I have some experience photographing recordings with a set up that includes
a copy stand and Digital SLR with software and a USB connection. The
non-profit I chair, the Audio Preservation Fund, photographs each
collection item we receive before donating it to an institution. This
includes the disc (or cylinder, cassette, etc) as well as the cover,
sleeve, and any inserted materials. When photographing discs, I image the
entire disc instead of focusing in on just the label.
The equipment and software I use include a Canon EOS Mark II camera, a copy
stand and camera mount made by Kaiser (with an additional homemade black
background surface), and the Canon EOS Utility software to control the
camera through the USB connection. Unfortunately, we couldn't afford the
diffuse lighting options, but we make do with ambient room lighting through
trial and error placement of the copy stand.
As far as a workflow, I generally photograph the items in batches that are
closely related, so that I can use the automated file naming options in the
software, followed by batch file renaming using Bulk Rename Utility (
http://www.bulkrenameutility.co.uk/Main_Intro.php). Our file naming
structure is likely different from what you will need, but the file naming
options in the software are pretty flexible. I also try to photograph
different parts of each item in the same order
(Cover-->Sleeve-->Disc-->Inserts), so I can make sense of each item's
relationship to it's packaging when viewing and editing a large batch of
To reduce editing time, I use the grid overlay in the software to position
each disc in the same spot, which allows for batch cropping (I use
IrfanView for this). This works less effectively for inserts and sleeves
because they are not as uniform in size, but the grid still allows me to
straighten the item on the copy stand base so I don't have to rotate the
image during editing.
One drawback I have experienced with this method includes the ability of
the SLR to focus on the entire object. If I focus on the center of a record
cover, the edges tend to be a little out of focus. I experienced this when
imaging manuscript items on a large-format Digibook as well, which also
uses a mounted SLR. I expect this wouldn't be an issue if the objects were
scanned on a large-format flatbed scanner. However, I find it takes much
less time per image using a copy stand instead of a flatbed scanner, and
the focus issues are relatively minimal.
Another drawback is that (as far as I can tell), I cannot capture images
with this Canon Mark II/software combination in uncompressed TIFF format.
For an uncompressed image, I need to capture in RAW and then convert. If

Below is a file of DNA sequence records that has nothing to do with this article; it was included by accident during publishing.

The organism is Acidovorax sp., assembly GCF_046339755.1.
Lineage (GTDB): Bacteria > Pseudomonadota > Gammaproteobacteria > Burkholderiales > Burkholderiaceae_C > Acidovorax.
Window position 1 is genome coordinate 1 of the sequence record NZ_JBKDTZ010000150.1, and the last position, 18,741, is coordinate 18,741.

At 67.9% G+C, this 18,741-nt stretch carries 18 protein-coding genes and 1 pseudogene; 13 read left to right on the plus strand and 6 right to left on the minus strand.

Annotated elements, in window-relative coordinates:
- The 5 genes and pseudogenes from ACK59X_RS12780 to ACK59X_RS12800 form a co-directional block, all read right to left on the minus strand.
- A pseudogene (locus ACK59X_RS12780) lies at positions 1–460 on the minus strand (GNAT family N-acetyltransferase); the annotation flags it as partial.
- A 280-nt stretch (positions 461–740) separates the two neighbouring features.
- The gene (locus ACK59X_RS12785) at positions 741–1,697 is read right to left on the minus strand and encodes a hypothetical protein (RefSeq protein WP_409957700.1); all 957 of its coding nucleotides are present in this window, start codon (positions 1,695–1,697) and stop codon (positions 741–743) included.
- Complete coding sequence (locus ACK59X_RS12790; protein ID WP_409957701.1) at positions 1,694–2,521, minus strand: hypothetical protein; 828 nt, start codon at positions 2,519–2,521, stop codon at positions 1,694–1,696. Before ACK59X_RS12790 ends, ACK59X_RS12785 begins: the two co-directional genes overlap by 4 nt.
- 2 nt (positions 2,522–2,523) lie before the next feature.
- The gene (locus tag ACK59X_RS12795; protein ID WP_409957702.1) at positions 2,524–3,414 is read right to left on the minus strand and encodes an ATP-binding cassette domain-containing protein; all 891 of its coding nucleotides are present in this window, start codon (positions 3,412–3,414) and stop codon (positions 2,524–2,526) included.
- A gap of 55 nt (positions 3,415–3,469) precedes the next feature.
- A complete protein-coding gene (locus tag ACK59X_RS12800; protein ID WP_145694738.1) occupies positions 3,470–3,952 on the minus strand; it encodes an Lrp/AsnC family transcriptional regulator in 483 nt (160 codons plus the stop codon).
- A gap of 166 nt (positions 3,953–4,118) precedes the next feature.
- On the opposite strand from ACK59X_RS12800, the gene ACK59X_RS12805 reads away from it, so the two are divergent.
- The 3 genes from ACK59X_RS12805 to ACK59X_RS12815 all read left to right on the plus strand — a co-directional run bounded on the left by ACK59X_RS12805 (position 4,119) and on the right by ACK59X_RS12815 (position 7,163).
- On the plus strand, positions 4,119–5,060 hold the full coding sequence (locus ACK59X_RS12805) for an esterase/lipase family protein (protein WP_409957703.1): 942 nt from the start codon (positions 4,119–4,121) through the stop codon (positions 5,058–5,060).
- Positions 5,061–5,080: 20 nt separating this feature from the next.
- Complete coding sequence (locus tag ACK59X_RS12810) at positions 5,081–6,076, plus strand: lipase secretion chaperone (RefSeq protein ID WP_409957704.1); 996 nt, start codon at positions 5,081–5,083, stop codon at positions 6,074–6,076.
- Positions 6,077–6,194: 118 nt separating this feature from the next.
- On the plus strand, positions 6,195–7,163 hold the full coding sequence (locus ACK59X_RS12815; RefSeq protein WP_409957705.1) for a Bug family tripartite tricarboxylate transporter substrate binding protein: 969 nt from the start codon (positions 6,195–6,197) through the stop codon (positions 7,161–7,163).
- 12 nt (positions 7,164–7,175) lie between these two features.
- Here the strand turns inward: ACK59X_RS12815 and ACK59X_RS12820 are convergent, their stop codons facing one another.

you are not as worried about compression, there is a high resolution JPEG
option which also looks very good.
Lastly, some discs are difficult to find a brightness/contrast/color
balance that results in an accurate representation of both the label and
the grooved part of the disc. This problem might be alleviated if you
install the diffuse lighting. I would be very interested to know if that's
I'm happy to answer any other questions you have about our set up and
workflows. If you would like to see some pictures that resulted from our
set up, our website (audiopreservationfund.org) has thousands of images of
the collection items we receive. All of the discs, cylinders, and cassettes
that have pictures available were photographed with the set up I described
And it may be a long shot, but if you see any recordings on our site that
you would like to add to your collections at Ngā Taonga Sound & Vision,
we'd love to donate them to you! (That goes for any other libraries,
archives, and museums out there, too.)
William R. Vanden Dries
Chairman, Audio Preservation Fund
Research Engineering Scientist Associate I, Applied Research Laboratories
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On Mon, Mar 2, 2015 at 3:30 PM, Marie O'Connell <[log in to unmask]> wrote:
> Dear colleagues,
> Our preservation committee is scoping out a proposal for photographic
> capture of disc label information and also possibly capture of the disc
> surface and covers.
> We are looking at using a copy stand with diffuse lighting and run the
> camera via USB software. We are also considering incorporating OCR software
> somewhere in the process.
> Is anyone else doing this?
> What equipment, software and work flow are you using?
> We would appreciate your wisdom here.
> *Marie O'Connell*
> Audio Conservator
> *Ngā Taonga Sound & Vision*
> 324 Cashel Street · PO Box 909 · Christchurch 8140